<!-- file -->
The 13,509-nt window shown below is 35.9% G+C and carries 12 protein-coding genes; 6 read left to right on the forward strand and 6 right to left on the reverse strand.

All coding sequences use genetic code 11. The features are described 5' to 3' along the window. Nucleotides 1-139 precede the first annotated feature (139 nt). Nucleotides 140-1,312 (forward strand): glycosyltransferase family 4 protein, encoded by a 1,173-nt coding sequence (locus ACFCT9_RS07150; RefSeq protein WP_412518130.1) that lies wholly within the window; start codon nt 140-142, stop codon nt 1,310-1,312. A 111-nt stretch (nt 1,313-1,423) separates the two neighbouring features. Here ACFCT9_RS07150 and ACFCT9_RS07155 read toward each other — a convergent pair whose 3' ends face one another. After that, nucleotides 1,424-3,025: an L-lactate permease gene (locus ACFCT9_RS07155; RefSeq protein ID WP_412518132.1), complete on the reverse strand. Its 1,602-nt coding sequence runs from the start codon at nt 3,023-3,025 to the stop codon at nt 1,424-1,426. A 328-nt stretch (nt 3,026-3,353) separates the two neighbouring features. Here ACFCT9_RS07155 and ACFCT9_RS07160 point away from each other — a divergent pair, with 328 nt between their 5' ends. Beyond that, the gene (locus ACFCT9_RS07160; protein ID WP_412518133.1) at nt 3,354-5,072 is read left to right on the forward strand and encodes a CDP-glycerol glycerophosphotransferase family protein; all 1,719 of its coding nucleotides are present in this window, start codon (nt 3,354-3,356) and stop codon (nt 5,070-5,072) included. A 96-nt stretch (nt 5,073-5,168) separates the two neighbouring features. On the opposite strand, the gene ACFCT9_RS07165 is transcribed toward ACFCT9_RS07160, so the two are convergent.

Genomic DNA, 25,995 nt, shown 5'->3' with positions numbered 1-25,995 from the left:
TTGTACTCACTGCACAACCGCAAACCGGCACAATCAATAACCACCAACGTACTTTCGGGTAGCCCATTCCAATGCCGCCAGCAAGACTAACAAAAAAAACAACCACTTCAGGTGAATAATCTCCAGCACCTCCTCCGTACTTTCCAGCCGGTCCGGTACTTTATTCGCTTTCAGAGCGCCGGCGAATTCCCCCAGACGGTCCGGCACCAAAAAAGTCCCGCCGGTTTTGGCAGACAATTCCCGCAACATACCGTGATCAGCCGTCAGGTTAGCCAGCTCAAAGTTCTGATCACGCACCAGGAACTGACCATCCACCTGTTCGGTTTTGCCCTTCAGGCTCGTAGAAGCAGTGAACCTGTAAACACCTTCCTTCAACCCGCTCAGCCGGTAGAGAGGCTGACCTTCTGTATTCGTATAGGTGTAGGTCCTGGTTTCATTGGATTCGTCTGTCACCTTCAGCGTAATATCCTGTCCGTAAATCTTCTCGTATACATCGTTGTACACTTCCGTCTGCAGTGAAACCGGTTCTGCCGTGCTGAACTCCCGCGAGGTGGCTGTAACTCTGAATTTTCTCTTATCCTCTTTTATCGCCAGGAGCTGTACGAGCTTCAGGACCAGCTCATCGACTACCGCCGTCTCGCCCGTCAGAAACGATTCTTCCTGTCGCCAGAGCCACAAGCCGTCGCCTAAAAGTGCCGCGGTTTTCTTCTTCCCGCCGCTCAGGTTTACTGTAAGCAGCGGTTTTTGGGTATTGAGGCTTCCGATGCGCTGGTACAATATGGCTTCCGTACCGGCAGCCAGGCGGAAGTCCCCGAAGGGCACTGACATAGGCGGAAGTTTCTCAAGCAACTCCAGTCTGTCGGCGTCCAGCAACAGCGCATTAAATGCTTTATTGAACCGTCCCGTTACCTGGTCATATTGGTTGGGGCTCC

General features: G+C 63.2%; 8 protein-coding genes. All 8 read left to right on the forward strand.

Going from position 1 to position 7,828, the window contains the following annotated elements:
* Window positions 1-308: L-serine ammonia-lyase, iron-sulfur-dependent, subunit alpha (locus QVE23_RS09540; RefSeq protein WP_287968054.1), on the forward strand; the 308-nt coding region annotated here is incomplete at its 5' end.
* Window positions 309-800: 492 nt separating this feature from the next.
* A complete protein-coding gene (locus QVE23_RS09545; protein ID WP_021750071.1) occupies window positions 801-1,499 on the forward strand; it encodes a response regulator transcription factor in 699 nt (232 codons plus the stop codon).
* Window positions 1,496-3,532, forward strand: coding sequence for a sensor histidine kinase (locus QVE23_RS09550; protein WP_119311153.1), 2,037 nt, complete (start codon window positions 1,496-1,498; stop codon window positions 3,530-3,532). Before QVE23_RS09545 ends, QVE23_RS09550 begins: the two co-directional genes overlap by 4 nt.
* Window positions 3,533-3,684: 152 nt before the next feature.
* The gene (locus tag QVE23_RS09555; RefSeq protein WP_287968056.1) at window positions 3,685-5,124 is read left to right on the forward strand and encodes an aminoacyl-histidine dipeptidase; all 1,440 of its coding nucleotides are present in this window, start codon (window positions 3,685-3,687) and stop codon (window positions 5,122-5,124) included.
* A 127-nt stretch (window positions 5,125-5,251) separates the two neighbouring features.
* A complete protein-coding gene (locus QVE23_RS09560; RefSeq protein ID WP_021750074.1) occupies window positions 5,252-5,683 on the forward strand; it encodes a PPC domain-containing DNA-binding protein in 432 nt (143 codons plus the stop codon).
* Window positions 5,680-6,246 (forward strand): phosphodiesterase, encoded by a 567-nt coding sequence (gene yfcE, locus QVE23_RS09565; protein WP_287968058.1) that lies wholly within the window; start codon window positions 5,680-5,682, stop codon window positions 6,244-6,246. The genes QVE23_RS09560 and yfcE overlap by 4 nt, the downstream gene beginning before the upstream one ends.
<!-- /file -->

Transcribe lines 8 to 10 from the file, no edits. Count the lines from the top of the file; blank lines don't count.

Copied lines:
* Window positions 309-800: 492 nt separating this feature from the next.
* A complete protein-coding gene (locus QVE23_RS09545; protein ID WP_021750071.1) occupies window positions 801-1,499 on the forward strand; it encodes a response regulator transcription factor in 699 nt (232 codons plus the stop codon).
* Window positions 1,496-3,532, forward strand: coding sequence for a sensor histidine kinase (locus QVE23_RS09550; protein WP_119311153.1), 2,037 nt, complete (start codon window positions 1,496-1,498; stop codon window positions 3,530-3,532). Before QVE23_RS09545 ends, QVE23_RS09550 begins: the two co-directional genes overlap by 4 nt.